As Spring approaches in Southeastern Ohio, some wide, flat leaves will begin to sprout all around this region beneath the canopy of our dense forests: wild ramps. The bright green, onion-like vegetables are the darling of many foodies, but they are also an indigenous superstar of Ohio’s Appalachian region. Strolling through one of the region’s forests in April or May, one might come across the first ramps breaking through the fertile soil or might just smell the oniony, garlicky scent of the pungent spring favorite.
Richwood, West Virginia has taken people’s obsession with ramps to an entirely new level, with the creation of a Ramp Festival. The city in Nicholas County in Central West Virginia has taken to calling itself the ramp capital of the world. Locals tell the story of the editor of one of the town’s newspapers adding the smelly onion’s juices to his printing ink, something the post office made him promise he’d never do again.
Although ramps grow in forests and sprout up in random places all over the eastern United States and Canada, they take about four years to reproduce and flower. That means that if all of the ramps are pulled from an area one year, it will be unlikely that a good crop of them will sprout up the next year. It also leads to irresponsible harvesting which takes ramps out of the ground before they’re fully mature.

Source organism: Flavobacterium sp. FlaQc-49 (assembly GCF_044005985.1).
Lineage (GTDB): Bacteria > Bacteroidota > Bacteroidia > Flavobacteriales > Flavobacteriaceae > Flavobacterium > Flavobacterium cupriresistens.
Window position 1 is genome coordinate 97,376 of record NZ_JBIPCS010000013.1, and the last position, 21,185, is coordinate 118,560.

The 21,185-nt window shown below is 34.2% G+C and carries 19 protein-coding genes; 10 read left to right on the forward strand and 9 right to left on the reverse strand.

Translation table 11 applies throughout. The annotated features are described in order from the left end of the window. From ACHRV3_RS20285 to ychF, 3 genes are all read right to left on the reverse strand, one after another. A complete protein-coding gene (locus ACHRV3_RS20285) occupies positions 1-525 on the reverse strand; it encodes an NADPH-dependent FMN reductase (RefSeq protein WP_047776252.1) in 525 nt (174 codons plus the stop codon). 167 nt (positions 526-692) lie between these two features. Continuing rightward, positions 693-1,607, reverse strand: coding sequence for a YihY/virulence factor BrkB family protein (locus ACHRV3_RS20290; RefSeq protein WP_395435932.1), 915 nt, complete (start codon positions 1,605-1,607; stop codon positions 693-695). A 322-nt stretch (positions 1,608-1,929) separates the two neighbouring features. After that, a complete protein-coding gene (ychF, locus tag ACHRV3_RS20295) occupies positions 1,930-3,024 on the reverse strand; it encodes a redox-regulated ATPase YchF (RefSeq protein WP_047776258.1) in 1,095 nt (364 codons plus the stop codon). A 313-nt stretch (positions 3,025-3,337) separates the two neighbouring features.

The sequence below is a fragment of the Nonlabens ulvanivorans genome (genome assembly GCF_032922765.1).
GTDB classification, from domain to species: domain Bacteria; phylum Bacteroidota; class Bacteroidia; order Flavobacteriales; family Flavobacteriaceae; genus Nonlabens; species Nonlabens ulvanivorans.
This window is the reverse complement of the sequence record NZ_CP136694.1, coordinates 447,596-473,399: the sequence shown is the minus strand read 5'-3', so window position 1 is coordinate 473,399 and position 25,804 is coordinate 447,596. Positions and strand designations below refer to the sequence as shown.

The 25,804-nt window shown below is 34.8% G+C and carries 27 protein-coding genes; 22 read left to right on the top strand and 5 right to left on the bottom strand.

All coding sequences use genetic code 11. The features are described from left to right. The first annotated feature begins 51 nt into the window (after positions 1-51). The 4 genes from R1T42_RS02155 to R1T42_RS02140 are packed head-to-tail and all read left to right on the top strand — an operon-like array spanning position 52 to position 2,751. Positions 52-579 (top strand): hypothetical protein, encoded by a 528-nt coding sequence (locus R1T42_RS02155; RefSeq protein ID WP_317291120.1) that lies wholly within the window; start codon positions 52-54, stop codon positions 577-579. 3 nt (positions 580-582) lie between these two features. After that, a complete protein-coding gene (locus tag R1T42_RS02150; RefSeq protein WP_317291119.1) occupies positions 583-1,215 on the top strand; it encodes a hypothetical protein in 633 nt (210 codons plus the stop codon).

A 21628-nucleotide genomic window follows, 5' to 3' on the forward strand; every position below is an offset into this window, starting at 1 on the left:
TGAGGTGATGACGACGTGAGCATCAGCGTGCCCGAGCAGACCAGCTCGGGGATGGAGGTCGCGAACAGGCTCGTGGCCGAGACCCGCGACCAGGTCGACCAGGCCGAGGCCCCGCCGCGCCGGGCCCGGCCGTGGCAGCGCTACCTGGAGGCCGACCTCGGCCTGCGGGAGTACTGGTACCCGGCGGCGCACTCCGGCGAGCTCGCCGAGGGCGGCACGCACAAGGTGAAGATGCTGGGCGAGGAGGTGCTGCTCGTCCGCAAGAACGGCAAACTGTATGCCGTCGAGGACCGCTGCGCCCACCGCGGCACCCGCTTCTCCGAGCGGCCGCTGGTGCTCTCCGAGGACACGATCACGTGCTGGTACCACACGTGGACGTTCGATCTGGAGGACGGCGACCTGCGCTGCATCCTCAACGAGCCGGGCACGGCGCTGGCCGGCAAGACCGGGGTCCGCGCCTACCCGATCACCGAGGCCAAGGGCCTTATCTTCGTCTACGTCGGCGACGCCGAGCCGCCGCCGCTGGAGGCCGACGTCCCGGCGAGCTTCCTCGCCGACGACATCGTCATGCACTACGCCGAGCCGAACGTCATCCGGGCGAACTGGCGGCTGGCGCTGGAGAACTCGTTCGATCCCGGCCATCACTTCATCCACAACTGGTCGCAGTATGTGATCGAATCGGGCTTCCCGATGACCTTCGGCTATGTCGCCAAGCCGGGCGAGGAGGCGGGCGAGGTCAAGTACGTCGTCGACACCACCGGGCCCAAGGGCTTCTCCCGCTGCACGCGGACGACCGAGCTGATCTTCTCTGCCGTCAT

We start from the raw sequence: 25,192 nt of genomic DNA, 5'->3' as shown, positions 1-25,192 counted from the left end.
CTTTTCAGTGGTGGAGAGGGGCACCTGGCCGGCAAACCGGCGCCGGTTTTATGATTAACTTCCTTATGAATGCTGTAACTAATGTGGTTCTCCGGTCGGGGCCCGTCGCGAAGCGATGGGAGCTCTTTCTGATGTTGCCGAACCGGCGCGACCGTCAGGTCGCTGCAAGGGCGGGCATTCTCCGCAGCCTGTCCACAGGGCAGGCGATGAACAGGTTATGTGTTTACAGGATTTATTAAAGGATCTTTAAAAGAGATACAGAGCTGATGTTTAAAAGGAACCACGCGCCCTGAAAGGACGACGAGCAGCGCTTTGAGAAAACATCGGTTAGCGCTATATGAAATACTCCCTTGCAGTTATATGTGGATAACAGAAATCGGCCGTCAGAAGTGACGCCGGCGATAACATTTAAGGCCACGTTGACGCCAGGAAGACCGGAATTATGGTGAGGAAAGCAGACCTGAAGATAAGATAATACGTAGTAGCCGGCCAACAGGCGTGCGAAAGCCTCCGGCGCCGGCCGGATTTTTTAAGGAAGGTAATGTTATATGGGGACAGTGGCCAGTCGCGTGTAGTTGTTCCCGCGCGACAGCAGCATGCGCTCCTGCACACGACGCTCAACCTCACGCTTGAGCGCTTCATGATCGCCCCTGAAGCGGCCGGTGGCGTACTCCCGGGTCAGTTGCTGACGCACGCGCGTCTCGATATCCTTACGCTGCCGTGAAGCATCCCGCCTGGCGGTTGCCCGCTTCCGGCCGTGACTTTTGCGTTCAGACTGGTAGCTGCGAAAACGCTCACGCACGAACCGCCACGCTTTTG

This problem has led to ramp shortages and even farmers market fights over ramps, which are also called wild leeks. In 1995, ramps were listed as a vulnerable species in Quebec and commercial foraging for the wild onions was banned. As demand remains high, a sort of black market in ramps has developed. Parts of the United States followed Quebec’s lead, including parts of Tennessee and North Carolina also banned harvesting ramps in Smoky Mountain National Park. The ban was put in place after studies showed that the only way to preserve the plant’s population was to harvest 10% or less each year.
Another possible solution for the over-harvesting of ramps dates back many years to when ramps were consistently harvested by the Cherokee. Their early sustainability efforts involved cutting off ramps above the bulb and the roots, so the base of the plant remained intact and could continue to grow.
What are Ramp Lovers to do?
Ramp farms are a rare thing, even in the self-proclaimed Ramp Capital of the World. The slow-growing plant doesn’t make yearly harvesting very easy or very profitable, despite the plant’s popularity. Many individual people have planted ramp gardens in their yards and communities to ensure that, each year, more ramps are slowly growing to try to meet the demand.
Besides encouraging responsible harvesting techniques like those used by the Cherokee, United Plant Savers has a guide to ramps and cultivating them on private lands and gardens. Ramp seeds can be planted, or the bulbs can be planted, and once they produce seeds, those seeds can be added to the plot. Ramp harvesting can be slow-going, and each year yields a small harvest, but each Spring, the strong-smelling onions find their way into many tasty recipes.